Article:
Just few days ago, union cabinet had announced that it is considering to approve the proposal entailing financial support of Rs 9,381 crore in the second phase of the FAME (Faster Adoption and Manufacturing of Electric vehicles) India scheme II spanning 5 years to boost adoption of energy-efficient vehicles in the country.
Now in a latest development regarding same, under which it was expected that government will offer incentives/ subsidy to purchase electric and hybrid vehicles, the much awaited FAME-II scheme roadmap has been postponed to undeclared time as government think tank NITI Aayog and various ministries are having a tough time building consensus regarding future roadmap to boost electric mobility in India.
According to a report by MoneyControl, fostering a proper environment for electric vehicles “will take some time” as there is no final plan for incentives to be provided.
“Having a proper EV environment will take time… We still have to decide how (and how much) the incentives will reach the citizens,”, the report said citing government officials in the know of the daily.
Government of India had launched FAME scheme in 2015 for two years, to provide subsidy on purchase on electric vehicles. The scheme, which was first extended till March 2018, has, now, been extended till September 2018.
Under the scheme, government provides subsidy up to Rs 22,000 on two wheelers, Rs 61,000 on three wheelers and Rs 1,87,000 on four wheelers.
The problem with the launch of FAME-II scheme, which now has been deferred, is the way it has been structured. For an instance, the scheme talks about 20% subsidy or a subsidy of Rs 10,000 per kilowatt for car which is pointless as it’s not going to benefit anybody. “Apart from scooters, nothing will be sold,” said the official citing reason behind postponement of the scheme.
It has been learnt that that the government will take time before finalizing the second phase of the policy i.e FAME-II. Ministries and NITI Aayog have suggested different plans to build environment for EVs in the country and consensus building is a problem right now, said another official in the report.
“An electric car, for example by Mahindra, has 14 kilowatt power which equals to a maximum subsidy of Rs 1,40,000. A car costing Rs 13 lakh with a subsidy of only Rs 1.4 lakh is not an attractive bid,” explained the official in the report.
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“There are multiple issues.. NITI Aayog says that we should start by pushing electricity based public transport system in two or three cities…They don’t agree with giving incentives on few two wheelers or few cars at hand,” he said, adding that ministries, on the other hand, want to push electric mobility pan-India by subsidizing the vehicles.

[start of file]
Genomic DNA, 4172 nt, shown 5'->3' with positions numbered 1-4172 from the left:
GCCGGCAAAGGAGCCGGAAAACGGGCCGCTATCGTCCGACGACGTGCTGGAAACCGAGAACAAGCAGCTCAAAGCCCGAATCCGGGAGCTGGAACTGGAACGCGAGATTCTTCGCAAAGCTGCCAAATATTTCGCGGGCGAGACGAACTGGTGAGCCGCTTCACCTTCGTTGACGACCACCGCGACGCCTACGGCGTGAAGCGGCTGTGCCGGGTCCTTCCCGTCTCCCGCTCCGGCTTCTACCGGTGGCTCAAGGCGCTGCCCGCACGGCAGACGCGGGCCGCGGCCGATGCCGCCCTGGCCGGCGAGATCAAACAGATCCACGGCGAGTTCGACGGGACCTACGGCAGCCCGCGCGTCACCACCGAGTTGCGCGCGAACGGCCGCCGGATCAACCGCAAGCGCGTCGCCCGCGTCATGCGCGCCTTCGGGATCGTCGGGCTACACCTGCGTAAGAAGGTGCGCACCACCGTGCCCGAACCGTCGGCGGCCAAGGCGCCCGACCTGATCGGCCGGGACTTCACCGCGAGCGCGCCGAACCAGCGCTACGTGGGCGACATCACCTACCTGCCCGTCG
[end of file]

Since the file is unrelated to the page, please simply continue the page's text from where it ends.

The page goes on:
Road to electric mobility has been on hard luck since the beginning of this year as the government has dropped the idea of having an EV policy in place in the country. Earlier in February, transport minister Nitin Gadkari said that India does not need a dedicated EV policy. Instead the government may come out with an action plan.
Goods and Services Tax (GST) introduced last year has also hit the EV adoption in the country as in a weird tax slabs — two wheeled electric vehicles is levied at the rate of 12%, while it is 28% for three wheeled electric vehicle.
Recently, government said that 30,000 slow charging stations and 15,000 fast charging stations will be set up over the next 3-5 years to improve electric infrastructure. It has also been reported that Rs 9,381 crore will be spent between 2018-19 and 2022-23 under FAME-II scheme, after cabinet nod is received. Government has also apportioned Rs 260 crore for FAME scheme in union budget for 2018-19.
Meanwhile, Hyderabad Metro Rail is planning to soon launch electric vehicle (EV) charging facility with vehicle-to-grid (V2G) concept at metro stations in partnership with PowerGrid Corporation of India Ltd. With this, Hyderabad Metro will be the first metro rail in the country to provide the facility.
In January 2017, a draft of India’s 10-year energy blueprint has revealed that the government is expecting as much as 57 percent of the country’s total electricity capacity to come from non-fossil fuel sources by the year 2027 – a significant increase over the India’s Paris agreement targets, which has asked the member countries to reach 40 percent non-fossil fuel electricity by the year 2030.